“In so holding, we are not unmindful that damages suffered by homeowners like the Colemans can be devastating to property and possessions, as well as physical and mental health. But the same is true for many other claims for which immunity attaches. And we recognize that property owners have little control over the quality of storm and sewer systems to which their homes are attached. But absent amendment to R.C. Chapter 2744 or other legislative action, relief does not lie in suits against political subdivisions based on a failure to upgrade the sewer system.”
Chief Justice O’Connor’s opinion was joined by Justices Evelyn Lundberg Stratton, Terrence O’Donnell, Judith Ann Lanzinger, Robert R. Cupp and Yvette McGee Brown. Justice Paul E. Pfeifer dissented without opinion.
Portage County Drug Task Force agents were called to Rootstown to help dispose of a meth lab dump site this morning.
A Rootstown Township employee was mowing grass on Lynn Road around 9:30 a.m. when he hit a garbage bag full of trash, including items used to manufacture meth. The garbage caught on fire and was burning along the side of the road before the worker put it out.
Task Force members than stablized the chemicals and called a chemical disposal company to get rid of the dangerous items that are capable of producing explosions, fires, or other harmful effects.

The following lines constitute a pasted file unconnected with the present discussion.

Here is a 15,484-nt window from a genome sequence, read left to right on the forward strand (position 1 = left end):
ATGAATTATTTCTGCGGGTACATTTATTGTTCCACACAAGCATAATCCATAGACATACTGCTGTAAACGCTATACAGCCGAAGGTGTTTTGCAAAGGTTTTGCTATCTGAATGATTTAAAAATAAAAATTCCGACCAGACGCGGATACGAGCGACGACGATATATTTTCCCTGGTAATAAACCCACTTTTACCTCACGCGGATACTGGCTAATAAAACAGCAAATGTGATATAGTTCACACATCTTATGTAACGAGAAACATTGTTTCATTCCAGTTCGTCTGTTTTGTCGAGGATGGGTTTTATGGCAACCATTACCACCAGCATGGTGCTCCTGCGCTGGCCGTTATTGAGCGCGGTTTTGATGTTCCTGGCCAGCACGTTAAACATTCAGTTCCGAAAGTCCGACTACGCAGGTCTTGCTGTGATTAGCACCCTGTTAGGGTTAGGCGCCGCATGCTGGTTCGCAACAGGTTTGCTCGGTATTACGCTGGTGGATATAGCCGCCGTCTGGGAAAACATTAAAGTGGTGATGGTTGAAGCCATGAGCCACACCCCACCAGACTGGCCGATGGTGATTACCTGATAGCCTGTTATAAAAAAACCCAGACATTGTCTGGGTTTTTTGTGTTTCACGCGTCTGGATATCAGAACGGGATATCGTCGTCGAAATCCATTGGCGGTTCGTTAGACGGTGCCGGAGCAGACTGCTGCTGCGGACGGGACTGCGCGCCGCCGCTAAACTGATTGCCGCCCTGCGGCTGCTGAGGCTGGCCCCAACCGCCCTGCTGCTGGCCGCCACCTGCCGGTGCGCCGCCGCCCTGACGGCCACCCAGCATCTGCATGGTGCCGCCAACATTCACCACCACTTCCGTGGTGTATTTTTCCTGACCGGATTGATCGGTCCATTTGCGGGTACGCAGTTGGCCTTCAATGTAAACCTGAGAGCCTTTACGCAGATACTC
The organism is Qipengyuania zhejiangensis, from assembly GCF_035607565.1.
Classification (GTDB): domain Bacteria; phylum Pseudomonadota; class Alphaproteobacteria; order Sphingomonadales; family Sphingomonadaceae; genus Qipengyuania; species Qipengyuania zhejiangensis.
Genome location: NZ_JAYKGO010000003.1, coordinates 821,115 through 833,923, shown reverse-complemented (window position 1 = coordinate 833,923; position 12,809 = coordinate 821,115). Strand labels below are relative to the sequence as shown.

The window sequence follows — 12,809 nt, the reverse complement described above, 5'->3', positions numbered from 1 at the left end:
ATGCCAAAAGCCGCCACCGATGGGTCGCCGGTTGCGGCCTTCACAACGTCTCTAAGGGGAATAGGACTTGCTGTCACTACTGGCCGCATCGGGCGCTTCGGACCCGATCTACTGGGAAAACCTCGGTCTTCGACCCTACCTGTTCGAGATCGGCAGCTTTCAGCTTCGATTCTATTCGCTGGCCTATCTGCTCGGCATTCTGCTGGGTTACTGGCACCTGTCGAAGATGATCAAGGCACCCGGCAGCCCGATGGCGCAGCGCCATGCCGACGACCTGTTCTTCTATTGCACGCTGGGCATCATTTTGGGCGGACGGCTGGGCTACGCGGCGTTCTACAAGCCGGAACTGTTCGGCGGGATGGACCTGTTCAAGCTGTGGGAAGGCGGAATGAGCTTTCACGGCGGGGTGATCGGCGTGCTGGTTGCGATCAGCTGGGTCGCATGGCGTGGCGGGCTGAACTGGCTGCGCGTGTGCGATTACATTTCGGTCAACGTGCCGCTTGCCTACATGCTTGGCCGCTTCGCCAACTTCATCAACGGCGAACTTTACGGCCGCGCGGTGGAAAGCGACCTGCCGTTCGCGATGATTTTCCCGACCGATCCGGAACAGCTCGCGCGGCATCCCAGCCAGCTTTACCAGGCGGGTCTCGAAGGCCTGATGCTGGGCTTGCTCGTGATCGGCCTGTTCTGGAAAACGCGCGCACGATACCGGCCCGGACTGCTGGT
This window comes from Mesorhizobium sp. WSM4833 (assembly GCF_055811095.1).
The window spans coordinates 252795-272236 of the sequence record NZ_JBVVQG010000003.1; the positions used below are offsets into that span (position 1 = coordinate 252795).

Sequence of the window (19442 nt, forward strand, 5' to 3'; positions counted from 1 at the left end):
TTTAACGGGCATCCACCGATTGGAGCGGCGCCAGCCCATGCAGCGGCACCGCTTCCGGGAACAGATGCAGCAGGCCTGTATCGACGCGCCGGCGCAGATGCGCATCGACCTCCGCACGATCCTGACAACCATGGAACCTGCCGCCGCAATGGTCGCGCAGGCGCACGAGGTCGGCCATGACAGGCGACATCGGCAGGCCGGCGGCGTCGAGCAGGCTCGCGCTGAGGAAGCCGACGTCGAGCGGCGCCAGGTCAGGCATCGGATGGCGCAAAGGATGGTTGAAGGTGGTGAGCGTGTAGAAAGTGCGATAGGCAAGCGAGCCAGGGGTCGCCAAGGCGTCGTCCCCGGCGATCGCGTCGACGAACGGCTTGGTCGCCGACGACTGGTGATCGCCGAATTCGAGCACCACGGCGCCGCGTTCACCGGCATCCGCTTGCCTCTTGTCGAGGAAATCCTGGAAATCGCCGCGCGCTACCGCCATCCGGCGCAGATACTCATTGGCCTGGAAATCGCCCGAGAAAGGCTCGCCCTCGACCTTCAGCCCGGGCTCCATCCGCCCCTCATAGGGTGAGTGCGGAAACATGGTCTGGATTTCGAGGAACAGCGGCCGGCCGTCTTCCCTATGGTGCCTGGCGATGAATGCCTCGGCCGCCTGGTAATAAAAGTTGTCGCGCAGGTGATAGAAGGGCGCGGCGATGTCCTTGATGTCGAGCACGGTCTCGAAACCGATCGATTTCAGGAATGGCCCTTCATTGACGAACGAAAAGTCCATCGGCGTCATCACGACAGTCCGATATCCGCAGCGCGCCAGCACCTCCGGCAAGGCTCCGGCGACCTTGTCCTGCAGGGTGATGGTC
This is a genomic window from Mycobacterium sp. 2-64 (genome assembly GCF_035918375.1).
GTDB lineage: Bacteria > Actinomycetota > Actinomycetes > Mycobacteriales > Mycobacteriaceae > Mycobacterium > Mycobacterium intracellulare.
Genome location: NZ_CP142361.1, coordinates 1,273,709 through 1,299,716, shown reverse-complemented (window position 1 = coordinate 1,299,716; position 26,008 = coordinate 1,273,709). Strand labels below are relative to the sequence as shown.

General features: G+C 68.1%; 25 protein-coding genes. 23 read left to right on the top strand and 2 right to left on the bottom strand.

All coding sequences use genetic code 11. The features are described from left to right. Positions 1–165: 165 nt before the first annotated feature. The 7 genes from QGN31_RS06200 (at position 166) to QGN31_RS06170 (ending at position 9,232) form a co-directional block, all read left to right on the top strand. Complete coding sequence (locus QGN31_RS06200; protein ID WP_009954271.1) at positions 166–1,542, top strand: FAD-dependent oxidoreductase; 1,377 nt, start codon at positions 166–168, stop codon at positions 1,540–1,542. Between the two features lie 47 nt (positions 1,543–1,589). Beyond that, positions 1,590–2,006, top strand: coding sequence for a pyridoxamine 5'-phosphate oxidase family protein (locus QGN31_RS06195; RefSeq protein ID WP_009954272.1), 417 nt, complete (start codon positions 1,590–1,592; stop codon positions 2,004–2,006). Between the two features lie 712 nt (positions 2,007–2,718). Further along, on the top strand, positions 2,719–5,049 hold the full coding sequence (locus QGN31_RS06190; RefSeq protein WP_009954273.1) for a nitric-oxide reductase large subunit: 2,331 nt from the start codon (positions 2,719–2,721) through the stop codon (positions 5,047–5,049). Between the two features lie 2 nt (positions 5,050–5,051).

Portage County Sheriff David Doak says people who find trash along the side of the road including back packs, containers, and other suspicious bags should contact the Portage County Drug Task Force or the Portage County Sheriff’s Office.
In addition Tuesday, the Task Force also located 28 marijuana plants in a wooded area off State Route 88 in Nelson Township after acting on a tip. The plants averaged about 4 feet in height and the owner of the plants is unknown at this time.
On Tuesday, July 24, 2012, Portage County Drug Task Force was called by Rootstown Twp. Road Department to respond to a Meth Lab dump site on Lynn Road off Rootstown Road. Task Force Members learned that an employee of the township was mowing on Lynn Road when he struck a garbage bag full of trash which ignited and started burning along side the road. The fire was extinguished by the worker. Task Force members stabilized the chemicals and contacted a chemical disposal company to dispose.
According to Sheriff David W. Doak this is the third Meth Lab the Task Force has dealt with in the past 5 days and these labs continue to be a growing problem in the Portage County area. Sheriff Doak wants to remind the citizens of the county of the dangers of flash fire, chemical exposure and explosions that are associated with meth labs and cautions citizens when finding trash along side our roads to report suspicious bags, back packs and containers to your local police department, the Portage County Drug Task Force or the Portage County Sheriff’s Office.
Also on Tuesday, July 24, 2012, Task Force Agents acting on a tip responded to a wooded area off State Route 88 in Nelson Twp where they located and pulled 28 marijuana plants averaging about 4 foot in height. At this time the owner of these plants is unknown.
A Portage County post office building is being named after a Marine who died in the line of duty.
It's now the Marine Sgt. Jeremy E. Murray Post Office Building.
Murray, an Atwater High School graduate died in Iraq during his third tour of duty. Today adds to a longer list of honors, including the Purple Heart, Gold Star and Navy and Marine Corps Achievement Medal.
It may be particularly special whenever Jeremy's mother walks into the post office at 4865 Tallmadge Road in Rootstown - and she walks in there a lot , since she works there.
The dedication ceremony took place this morning at Grace Church of Rootstown.
Update: 11:08 a.m.